If you ever go to Bhutan, be sure you will have a very prepared guide who tells you all the big facts about the place. You will find out a very interesting story about an episode happened 374 years ago.
It’s about a little boy called Wangdi, which means “power to subdue” in English. He was building a castle in the sand near the Punatshangchu River in Bhutan. At that time, a great spiritual, cultural and military leader named Zhabdrung Ngawang Namgyal, who is regarded as the founder of Bhutan, ordered the construction of many monasteries and dzongs throughout the country. Dzongs are fortress-temples, a combination of a place for both secular and religious authority.
It happened that Zhabdrung saw the little boy building his castle in the sand, and he asked him his name. When the boy replied Wangdi, Zhabdrung decided to build one of the dzongs on the hills above the river where Wangdi was building the castle. That’s how the Wangduephodrang Dzong was built.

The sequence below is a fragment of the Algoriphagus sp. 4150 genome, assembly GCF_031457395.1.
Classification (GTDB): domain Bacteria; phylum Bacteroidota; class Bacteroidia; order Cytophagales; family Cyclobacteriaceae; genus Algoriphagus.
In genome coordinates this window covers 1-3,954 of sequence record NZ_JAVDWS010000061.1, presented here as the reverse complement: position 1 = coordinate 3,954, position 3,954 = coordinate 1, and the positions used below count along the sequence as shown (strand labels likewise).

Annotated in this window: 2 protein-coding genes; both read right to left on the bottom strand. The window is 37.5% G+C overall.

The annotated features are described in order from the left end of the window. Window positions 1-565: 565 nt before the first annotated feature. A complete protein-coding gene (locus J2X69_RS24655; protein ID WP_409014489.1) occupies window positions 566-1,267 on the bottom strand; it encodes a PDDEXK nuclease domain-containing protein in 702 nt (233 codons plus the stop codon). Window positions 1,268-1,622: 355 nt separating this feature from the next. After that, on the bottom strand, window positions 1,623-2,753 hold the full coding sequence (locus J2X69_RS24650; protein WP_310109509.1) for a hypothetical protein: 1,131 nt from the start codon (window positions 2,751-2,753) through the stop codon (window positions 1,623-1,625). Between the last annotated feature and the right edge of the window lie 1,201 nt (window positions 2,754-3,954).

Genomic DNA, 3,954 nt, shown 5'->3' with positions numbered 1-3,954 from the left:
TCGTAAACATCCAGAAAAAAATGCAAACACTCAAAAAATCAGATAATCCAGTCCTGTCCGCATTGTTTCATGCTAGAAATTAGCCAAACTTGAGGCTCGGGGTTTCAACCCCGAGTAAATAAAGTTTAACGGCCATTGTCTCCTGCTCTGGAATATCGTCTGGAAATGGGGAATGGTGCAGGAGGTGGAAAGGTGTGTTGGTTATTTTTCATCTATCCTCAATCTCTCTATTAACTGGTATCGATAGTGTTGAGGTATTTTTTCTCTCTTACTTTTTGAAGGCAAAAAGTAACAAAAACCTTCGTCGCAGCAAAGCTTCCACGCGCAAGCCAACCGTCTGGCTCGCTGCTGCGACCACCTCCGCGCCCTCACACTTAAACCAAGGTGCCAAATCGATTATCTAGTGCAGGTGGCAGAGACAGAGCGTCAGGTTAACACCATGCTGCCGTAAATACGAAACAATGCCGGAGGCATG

If you visit the dzongs,you will be in awe of their size, their grandeur and, of course, their beauty. The attention to detail in the architecture and art is simply amazing, and you will definitely appreciate the importance not only of the dzongs, but also of the religious relics contained within.
The Wangduephodrang Dzong is used by monks as a place where to study and memorize their prayers. You will have the chance to hear beautiful sounds that go right to your heart and touch your soul.
Even if most of the building was destroyed during the past centuries, over 90% of the religious relics that were contained inside had been saved. Some of them were previously removed from the dzong,while it was under renovation. Others were saved during the fire by monks who carried them out, or placed them in iron boxes in order to throw them into the bushes below. Those are the one who got minor damage and are still kept today.